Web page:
It’s a curious thing to wake up in a city that’s quiet. Sure, it’s Saturday morning, but it happened on Friday, too. It could be that I’m used to the sounds of New York, which seems to be busy and loud at all hours of the day, and so I assume that all cities are noisy. San Francisco is quiet in the early morning.
I’m here to take a class at the Zen Hospice Project. I’ve wanted to see how they do end of life at the ZHP ever since I first read about it three years ago. But you can’t just go there and visit and you can’t volunteer for a short period of time, so I knew I would take a class eventually and I’ve finally gotten there. The class is called Mindful Caregiving, and the Project is right around the corner from where I’m staying, an inn called The Parsonage on Haight Street.
Of course, right?
I landed here two days ago and went straight to my brother Steve’s office in the Design District. He’s in-house legal council for a start-up called AutoFi. Yes, there is a ping pong table and a record player in their work space, and yes, many of the men there were wearing hoodies. Kind of funny; for the first time I found myself thinking about that kind of work culture in a different way, as not really all that appealing, a little too laid-back. Truly, I am getting old.
It’s fun to be in a new place, with new visuals, new geography, the ocean! I haven’t been in San Francisco for a very long time. Usually I fly into San Jose and visit Steve and his family in Los Altos, or I fly into Reno and visit my son, Sam, in Lake Tahoe, where he’s in school. I haven’t had a reason to go into the city for many years.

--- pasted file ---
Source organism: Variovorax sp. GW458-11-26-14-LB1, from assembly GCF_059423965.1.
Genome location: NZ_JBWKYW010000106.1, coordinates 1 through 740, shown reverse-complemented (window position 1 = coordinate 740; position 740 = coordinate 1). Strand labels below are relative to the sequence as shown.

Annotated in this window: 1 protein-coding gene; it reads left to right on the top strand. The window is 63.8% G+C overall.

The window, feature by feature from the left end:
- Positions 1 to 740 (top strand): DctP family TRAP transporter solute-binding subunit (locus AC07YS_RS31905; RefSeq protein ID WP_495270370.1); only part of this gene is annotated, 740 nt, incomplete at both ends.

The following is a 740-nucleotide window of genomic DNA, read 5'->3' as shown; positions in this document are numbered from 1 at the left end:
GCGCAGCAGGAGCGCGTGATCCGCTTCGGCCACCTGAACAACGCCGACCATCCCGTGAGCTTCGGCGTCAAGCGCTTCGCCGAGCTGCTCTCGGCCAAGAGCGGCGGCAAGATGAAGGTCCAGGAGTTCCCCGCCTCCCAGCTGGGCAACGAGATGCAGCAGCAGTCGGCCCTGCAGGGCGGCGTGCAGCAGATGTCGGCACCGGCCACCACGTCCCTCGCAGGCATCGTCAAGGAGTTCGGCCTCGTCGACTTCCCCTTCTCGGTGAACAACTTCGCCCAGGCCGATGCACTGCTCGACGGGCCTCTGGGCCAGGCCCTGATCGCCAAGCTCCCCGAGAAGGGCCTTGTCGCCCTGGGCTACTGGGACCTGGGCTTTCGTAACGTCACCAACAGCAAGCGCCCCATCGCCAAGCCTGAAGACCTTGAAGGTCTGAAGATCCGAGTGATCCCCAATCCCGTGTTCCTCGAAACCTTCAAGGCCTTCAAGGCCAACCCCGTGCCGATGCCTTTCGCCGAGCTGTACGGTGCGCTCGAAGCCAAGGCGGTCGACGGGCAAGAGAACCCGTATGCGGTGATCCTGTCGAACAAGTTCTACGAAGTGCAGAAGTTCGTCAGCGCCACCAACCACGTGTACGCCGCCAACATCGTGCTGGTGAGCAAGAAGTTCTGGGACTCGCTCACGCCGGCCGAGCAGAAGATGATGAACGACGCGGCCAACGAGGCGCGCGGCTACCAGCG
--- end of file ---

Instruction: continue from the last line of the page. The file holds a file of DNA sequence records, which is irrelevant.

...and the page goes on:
And so it was with great curiosity that I ventured out yesterday, with my freshly downloaded Lyft app, to see what was going on.
I went to the Legion of Honor museum, way out in the northeast corner of the city. There I met up with my beloved friend, Simone, who used to live in Vermont, but now teaches in San Anselmo. She was taking her kids on a field trip, and so we reconnected surrounded by Rodins and enormous paintings by Julian Schnabel. We kept hugging and smiling, knowing our time together was brief. We had to absorb as much of each other as we could, and we did, at the museum and then at Baker Beach where we had lunch and played in the ocean and admired the far-off view of the Golden Gate Bridge.
I met a person at the museum who noticed I was spending a lot of time in front of a large and particularly powerful painting of John the Baptist. “I can see you like the religious imagery,” he said. “I’m a pastor,” I replied, “and John the Baptist is one of my heroes.” This led to a conversation about Buddhism and Christianity and enlightenment and … life.
From there I went to the Conservatory of Flowers where I saw a fanged plant and marveled with the other viewers at the tiny orchids and enormous palm fronds. I took a Lyft from there clear across town to a tiny little shop in North Beach where they sell obscure brands of blue jeans. I met the owner who opened the place 27 years ago. “What made you decide to do this?” I asked him. “I had no idea what to do with my life,” he told me, “but I have always loved blue jeans and I like talking with people, so I put those two things together and it became this place.”